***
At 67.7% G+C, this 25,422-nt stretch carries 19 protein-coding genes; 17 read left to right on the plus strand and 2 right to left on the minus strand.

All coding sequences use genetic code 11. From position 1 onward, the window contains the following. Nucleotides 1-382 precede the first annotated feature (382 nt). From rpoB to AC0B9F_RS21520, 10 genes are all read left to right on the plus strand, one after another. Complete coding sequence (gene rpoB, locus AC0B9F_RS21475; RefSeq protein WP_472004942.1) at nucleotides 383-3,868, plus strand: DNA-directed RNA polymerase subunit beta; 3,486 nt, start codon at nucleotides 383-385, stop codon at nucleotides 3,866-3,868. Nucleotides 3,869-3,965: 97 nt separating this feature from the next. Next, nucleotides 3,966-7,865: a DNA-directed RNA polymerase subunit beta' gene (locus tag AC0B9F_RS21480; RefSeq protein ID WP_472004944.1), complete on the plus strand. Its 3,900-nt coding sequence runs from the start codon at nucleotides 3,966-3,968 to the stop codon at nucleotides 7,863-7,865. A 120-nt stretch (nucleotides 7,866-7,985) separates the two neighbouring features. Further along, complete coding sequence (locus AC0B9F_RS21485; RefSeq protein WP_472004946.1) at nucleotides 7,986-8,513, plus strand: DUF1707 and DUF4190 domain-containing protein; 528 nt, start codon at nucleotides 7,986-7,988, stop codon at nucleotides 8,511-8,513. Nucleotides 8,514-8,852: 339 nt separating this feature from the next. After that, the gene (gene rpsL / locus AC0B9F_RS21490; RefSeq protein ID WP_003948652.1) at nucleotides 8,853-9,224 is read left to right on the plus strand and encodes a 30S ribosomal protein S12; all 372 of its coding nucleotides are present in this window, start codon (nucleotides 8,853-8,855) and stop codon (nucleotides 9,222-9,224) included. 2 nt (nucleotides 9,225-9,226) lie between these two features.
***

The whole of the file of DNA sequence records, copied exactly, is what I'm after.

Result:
At 67.7% G+C, this 25,422-nt stretch carries 19 protein-coding genes; 17 read left to right on the plus strand and 2 right to left on the minus strand.

All coding sequences use genetic code 11. From position 1 onward, the window contains the following. Nucleotides 1-382 precede the first annotated feature (382 nt). From rpoB to AC0B9F_RS21520, 10 genes are all read left to right on the plus strand, one after another. Complete coding sequence (gene rpoB, locus AC0B9F_RS21475; RefSeq protein WP_472004942.1) at nucleotides 383-3,868, plus strand: DNA-directed RNA polymerase subunit beta; 3,486 nt, start codon at nucleotides 383-385, stop codon at nucleotides 3,866-3,868. Nucleotides 3,869-3,965: 97 nt separating this feature from the next. Next, nucleotides 3,966-7,865: a DNA-directed RNA polymerase subunit beta' gene (locus tag AC0B9F_RS21480; RefSeq protein ID WP_472004944.1), complete on the plus strand. Its 3,900-nt coding sequence runs from the start codon at nucleotides 3,966-3,968 to the stop codon at nucleotides 7,863-7,865. A 120-nt stretch (nucleotides 7,866-7,985) separates the two neighbouring features. Further along, complete coding sequence (locus AC0B9F_RS21485; RefSeq protein WP_472004946.1) at nucleotides 7,986-8,513, plus strand: DUF1707 and DUF4190 domain-containing protein; 528 nt, start codon at nucleotides 7,986-7,988, stop codon at nucleotides 8,511-8,513. Nucleotides 8,514-8,852: 339 nt separating this feature from the next. After that, the gene (gene rpsL / locus AC0B9F_RS21490; RefSeq protein ID WP_003948652.1) at nucleotides 8,853-9,224 is read left to right on the plus strand and encodes a 30S ribosomal protein S12; all 372 of its coding nucleotides are present in this window, start codon (nucleotides 8,853-8,855) and stop codon (nucleotides 9,222-9,224) included. 2 nt (nucleotides 9,225-9,226) lie between these two features.